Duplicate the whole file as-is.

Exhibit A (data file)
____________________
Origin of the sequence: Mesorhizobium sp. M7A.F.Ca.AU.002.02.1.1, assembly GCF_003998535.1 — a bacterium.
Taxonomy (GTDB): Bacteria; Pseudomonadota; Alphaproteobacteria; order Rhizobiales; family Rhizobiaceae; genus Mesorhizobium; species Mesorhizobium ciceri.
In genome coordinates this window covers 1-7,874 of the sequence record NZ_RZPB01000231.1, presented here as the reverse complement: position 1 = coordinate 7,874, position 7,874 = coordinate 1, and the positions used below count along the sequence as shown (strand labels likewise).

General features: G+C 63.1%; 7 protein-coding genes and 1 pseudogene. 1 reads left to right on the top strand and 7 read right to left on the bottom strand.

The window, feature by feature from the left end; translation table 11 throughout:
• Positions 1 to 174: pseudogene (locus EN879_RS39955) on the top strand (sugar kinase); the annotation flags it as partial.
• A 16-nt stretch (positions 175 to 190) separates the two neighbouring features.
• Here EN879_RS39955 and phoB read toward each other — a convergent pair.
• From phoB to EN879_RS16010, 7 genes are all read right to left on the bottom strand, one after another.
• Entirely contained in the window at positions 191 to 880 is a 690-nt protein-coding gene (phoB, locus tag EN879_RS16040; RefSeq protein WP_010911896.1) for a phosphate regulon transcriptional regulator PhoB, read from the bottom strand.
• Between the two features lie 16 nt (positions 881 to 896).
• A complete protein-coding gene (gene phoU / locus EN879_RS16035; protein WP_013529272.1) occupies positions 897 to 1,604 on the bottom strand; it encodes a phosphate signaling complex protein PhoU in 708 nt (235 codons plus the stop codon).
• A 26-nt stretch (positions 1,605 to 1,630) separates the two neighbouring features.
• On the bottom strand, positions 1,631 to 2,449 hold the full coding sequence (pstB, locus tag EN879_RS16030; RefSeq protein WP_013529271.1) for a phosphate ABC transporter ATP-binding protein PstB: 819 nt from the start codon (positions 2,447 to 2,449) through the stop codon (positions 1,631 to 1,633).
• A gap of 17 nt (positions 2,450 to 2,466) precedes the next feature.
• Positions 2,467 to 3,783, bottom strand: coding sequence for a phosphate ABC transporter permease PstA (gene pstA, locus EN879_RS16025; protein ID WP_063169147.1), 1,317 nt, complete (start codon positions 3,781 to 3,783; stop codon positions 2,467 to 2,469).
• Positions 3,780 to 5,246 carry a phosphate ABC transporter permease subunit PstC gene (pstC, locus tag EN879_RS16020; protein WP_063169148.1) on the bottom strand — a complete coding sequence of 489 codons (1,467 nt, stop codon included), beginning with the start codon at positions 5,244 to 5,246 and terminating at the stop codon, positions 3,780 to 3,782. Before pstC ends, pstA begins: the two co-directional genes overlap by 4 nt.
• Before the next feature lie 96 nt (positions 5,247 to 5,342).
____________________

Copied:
Origin of the sequence: Mesorhizobium sp. M7A.F.Ca.AU.002.02.1.1, assembly GCF_003998535.1 — a bacterium.
Taxonomy (GTDB): Bacteria; Pseudomonadota; Alphaproteobacteria; order Rhizobiales; family Rhizobiaceae; genus Mesorhizobium; species Mesorhizobium ciceri.
In genome coordinates this window covers 1-7,874 of the sequence record NZ_RZPB01000231.1, presented here as the reverse complement: position 1 = coordinate 7,874, position 7,874 = coordinate 1, and the positions used below count along the sequence as shown (strand labels likewise).

General features: G+C 63.1%; 7 protein-coding genes and 1 pseudogene. 1 reads left to right on the top strand and 7 read right to left on the bottom strand.

The window, feature by feature from the left end; translation table 11 throughout:
• Positions 1 to 174: pseudogene (locus EN879_RS39955) on the top strand (sugar kinase); the annotation flags it as partial.
• A 16-nt stretch (positions 175 to 190) separates the two neighbouring features.
• Here EN879_RS39955 and phoB read toward each other — a convergent pair.
• From phoB to EN879_RS16010, 7 genes are all read right to left on the bottom strand, one after another.
• Entirely contained in the window at positions 191 to 880 is a 690-nt protein-coding gene (phoB, locus tag EN879_RS16040; RefSeq protein WP_010911896.1) for a phosphate regulon transcriptional regulator PhoB, read from the bottom strand.
• Between the two features lie 16 nt (positions 881 to 896).
• A complete protein-coding gene (gene phoU / locus EN879_RS16035; protein WP_013529272.1) occupies positions 897 to 1,604 on the bottom strand; it encodes a phosphate signaling complex protein PhoU in 708 nt (235 codons plus the stop codon).
• A 26-nt stretch (positions 1,605 to 1,630) separates the two neighbouring features.
• On the bottom strand, positions 1,631 to 2,449 hold the full coding sequence (pstB, locus tag EN879_RS16030; RefSeq protein WP_013529271.1) for a phosphate ABC transporter ATP-binding protein PstB: 819 nt from the start codon (positions 2,447 to 2,449) through the stop codon (positions 1,631 to 1,633).
• A gap of 17 nt (positions 2,450 to 2,466) precedes the next feature.
• Positions 2,467 to 3,783, bottom strand: coding sequence for a phosphate ABC transporter permease PstA (gene pstA, locus EN879_RS16025; protein ID WP_063169147.1), 1,317 nt, complete (start codon positions 3,781 to 3,783; stop codon positions 2,467 to 2,469).
• Positions 3,780 to 5,246 carry a phosphate ABC transporter permease subunit PstC gene (pstC, locus tag EN879_RS16020; protein WP_063169148.1) on the bottom strand — a complete coding sequence of 489 codons (1,467 nt, stop codon included), beginning with the start codon at positions 5,244 to 5,246 and terminating at the stop codon, positions 3,780 to 3,782. Before pstC ends, pstA begins: the two co-directional genes overlap by 4 nt.
• Before the next feature lie 96 nt (positions 5,247 to 5,342).